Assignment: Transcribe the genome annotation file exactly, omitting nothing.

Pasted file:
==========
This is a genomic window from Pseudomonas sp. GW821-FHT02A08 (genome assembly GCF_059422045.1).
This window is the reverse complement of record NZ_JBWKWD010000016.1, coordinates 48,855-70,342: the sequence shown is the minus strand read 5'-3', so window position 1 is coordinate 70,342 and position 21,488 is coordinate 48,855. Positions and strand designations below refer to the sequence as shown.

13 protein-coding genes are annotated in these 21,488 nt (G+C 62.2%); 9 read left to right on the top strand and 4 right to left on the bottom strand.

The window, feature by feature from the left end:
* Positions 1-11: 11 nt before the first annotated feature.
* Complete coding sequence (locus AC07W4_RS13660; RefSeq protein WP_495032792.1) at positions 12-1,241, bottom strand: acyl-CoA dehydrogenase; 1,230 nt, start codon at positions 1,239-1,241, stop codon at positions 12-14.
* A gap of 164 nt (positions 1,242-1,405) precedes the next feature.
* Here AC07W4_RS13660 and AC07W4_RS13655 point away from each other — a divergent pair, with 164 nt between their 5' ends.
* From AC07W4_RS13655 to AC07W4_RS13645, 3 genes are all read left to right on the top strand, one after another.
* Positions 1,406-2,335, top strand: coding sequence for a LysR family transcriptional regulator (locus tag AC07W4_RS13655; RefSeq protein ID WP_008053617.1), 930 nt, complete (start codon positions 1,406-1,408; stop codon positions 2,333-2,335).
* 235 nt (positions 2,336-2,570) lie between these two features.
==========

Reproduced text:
This is a genomic window from Pseudomonas sp. GW821-FHT02A08 (genome assembly GCF_059422045.1).
This window is the reverse complement of record NZ_JBWKWD010000016.1, coordinates 48,855-70,342: the sequence shown is the minus strand read 5'-3', so window position 1 is coordinate 70,342 and position 21,488 is coordinate 48,855. Positions and strand designations below refer to the sequence as shown.

13 protein-coding genes are annotated in these 21,488 nt (G+C 62.2%); 9 read left to right on the top strand and 4 right to left on the bottom strand.

The window, feature by feature from the left end:
* Positions 1-11: 11 nt before the first annotated feature.
* Complete coding sequence (locus AC07W4_RS13660; RefSeq protein WP_495032792.1) at positions 12-1,241, bottom strand: acyl-CoA dehydrogenase; 1,230 nt, start codon at positions 1,239-1,241, stop codon at positions 12-14.
* A gap of 164 nt (positions 1,242-1,405) precedes the next feature.
* Here AC07W4_RS13660 and AC07W4_RS13655 point away from each other — a divergent pair, with 164 nt between their 5' ends.
* From AC07W4_RS13655 to AC07W4_RS13645, 3 genes are all read left to right on the top strand, one after another.
* Positions 1,406-2,335, top strand: coding sequence for a LysR family transcriptional regulator (locus tag AC07W4_RS13655; RefSeq protein ID WP_008053617.1), 930 nt, complete (start codon positions 1,406-1,408; stop codon positions 2,333-2,335).
* 235 nt (positions 2,336-2,570) lie between these two features.